I keep replaying a scene in my head.
He is walking down the sidewalk, outside the school fence. His shirt is unbuttoned, untucked, gaping wide open and fluttering tails in the wind. You can see his white wifebeater underneath, clearly.
His hair is tousled. His face is set in stern lines, angry and gritty, like he had woken and not showered.
I had never in ten years seen him in public like that.
He was a businessman. He had moved up to ironed button down shirts tucked into ironed business slacks, years before. He used the best hairgel there was, to hold his hair in place in the high winds that roared through the desert. For customers. To look good, all the time, for customers. Because they were not buying product, they were buying HIM. He told me all the time.
I wave. I know he is furious. So I wave, cheerfully, and hurry the children to meet him. He cannot get through the fence, not without the police being called on him. We have to get out through the gate, and calm him down by acting fine. I know something is wrong. But I have to act. Act cheerful, act ecstatic to see him. Act adoring of this monster who terrorizes us.
He has no priors. I have no evidence.
He demands to know why we left the house for school without taking him with us. I told him he was home for two hours, I was not going to wake him when he so obviously needed sleep. He asks how many men there were inside. I told him. I counted them, every school day, and stayed as far away from them as humanly possible. He asks me if I remember him saying he wanted to go. I do. Of course I do. I told him I remembered, but we go every week, he can come next time, when he has had some sleep.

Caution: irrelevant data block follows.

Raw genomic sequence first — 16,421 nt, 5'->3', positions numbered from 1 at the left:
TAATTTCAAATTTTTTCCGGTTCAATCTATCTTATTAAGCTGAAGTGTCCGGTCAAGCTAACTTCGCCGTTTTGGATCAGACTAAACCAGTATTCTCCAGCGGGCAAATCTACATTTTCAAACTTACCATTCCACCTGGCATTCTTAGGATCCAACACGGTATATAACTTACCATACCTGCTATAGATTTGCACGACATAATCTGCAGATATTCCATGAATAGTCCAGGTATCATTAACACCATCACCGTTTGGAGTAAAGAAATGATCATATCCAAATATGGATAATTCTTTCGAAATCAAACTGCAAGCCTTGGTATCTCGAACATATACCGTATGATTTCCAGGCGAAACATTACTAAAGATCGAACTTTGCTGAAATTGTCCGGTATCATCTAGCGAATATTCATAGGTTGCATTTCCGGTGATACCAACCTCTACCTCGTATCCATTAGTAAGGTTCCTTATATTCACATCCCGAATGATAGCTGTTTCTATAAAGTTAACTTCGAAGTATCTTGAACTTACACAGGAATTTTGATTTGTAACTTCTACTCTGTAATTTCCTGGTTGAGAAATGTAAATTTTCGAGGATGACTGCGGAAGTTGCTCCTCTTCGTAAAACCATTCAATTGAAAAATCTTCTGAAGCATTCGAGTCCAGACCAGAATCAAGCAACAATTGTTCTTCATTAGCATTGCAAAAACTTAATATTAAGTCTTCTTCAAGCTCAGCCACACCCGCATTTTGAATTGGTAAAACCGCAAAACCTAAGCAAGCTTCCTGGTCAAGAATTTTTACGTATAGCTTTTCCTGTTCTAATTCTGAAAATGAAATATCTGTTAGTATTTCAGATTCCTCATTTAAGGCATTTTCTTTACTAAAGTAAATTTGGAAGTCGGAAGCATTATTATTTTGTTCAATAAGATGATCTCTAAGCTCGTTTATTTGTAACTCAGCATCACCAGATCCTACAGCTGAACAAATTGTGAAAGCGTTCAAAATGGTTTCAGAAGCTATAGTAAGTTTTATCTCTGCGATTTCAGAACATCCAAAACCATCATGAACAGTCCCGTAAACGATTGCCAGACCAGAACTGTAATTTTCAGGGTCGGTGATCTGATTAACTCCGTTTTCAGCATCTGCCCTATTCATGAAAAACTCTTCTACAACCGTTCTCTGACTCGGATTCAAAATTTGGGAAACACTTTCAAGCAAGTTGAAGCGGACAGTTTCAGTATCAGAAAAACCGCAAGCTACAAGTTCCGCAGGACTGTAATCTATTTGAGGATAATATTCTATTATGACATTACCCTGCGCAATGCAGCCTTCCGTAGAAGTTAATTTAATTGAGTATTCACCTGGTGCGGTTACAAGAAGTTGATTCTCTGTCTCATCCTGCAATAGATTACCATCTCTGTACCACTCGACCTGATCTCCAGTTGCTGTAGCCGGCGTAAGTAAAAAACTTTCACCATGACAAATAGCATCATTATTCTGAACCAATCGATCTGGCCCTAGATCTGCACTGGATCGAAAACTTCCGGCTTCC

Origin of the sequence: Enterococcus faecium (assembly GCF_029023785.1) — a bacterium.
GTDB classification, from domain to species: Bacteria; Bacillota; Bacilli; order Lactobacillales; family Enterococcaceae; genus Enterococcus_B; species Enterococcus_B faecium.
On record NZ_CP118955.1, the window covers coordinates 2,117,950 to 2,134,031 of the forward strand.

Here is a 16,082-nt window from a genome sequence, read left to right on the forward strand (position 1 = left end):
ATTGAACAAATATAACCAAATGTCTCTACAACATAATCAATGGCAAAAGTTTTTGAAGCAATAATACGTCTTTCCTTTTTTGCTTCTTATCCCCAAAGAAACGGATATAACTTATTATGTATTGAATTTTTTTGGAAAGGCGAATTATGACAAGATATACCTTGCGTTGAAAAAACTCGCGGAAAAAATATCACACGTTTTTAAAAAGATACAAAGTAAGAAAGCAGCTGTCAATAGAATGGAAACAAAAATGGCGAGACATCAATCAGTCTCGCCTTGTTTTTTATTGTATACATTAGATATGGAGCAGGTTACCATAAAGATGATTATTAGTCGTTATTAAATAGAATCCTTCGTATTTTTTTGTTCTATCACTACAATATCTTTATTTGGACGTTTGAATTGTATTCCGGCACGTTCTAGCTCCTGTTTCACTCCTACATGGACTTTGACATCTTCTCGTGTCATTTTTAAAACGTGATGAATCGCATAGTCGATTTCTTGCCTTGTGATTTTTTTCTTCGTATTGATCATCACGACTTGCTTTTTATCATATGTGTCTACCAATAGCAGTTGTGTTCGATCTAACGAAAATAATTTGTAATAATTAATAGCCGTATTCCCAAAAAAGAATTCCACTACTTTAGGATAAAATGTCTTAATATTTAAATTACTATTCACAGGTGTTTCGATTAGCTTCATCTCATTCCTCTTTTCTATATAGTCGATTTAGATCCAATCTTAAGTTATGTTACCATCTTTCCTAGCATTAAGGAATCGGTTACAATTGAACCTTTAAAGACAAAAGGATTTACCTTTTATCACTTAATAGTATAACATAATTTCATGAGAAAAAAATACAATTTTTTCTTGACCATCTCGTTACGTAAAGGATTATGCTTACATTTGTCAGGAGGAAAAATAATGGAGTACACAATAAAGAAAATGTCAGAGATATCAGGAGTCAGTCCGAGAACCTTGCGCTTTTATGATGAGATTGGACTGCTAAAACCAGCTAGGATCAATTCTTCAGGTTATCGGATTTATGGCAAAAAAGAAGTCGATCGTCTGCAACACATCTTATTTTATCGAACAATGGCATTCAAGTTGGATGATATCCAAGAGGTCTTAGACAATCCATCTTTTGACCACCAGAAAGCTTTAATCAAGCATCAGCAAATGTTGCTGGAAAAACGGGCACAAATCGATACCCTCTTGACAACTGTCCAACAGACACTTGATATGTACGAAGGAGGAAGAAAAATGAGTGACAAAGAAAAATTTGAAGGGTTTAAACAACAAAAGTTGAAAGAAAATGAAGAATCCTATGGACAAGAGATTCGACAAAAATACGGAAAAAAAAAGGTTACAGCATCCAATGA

Did I talk to them? He wants to know. Today I can say No. Not today. Not one.
What was I doing inside? What happened? Where were the children? They were with me. I was helping them learn. Nothing happened. We wrote our names and drew pictures. We had snack. We sang a song. The boys were good boys, mostly.
He said they were not allowed to come back, unless he took them. He could not take them, his TB tests come out positive. It would take months to get them back into school, and he was never home. He would end up not taking them. I knew.
His craziness was ruining their education.
Okay, I tell him. Okay. No problem, you can take them. As long as they learn.
He begins interrogating them. Using a nice voice, wheedling and a bit flattering. Scary as hell. I hope they do not remember how that ended, last time.
This school is a joke, he says. In my country, you go to school when you are eight, he says. They are too small for school, he says. You don’t need to go. He tells me.
Whatever his problems had been with me, they have become my son’s problems. He is holding them back, when they need to learn, when they need to leave the three rooms that surround them like a cage.
He is a madman. Now I know. Only crazy people penalize their children and deny them opportunities. He told me he and all his family and all his culture loved children more than anything. That education was the number one concern of all his mother’s family, that he wanted his boys to be engineers. He told them, daily, to become engineers, since birth. Now? Now that they have started preschool, they stay home.
Now that I have found a way to keep him from beating them again, he stunts them in another way. Two months he didn’t touch them. Now they are not allowed any school? What have I done? Denied him one outlet, and provoked him into increasing his control?
I had to leave. My kids deserved a real life.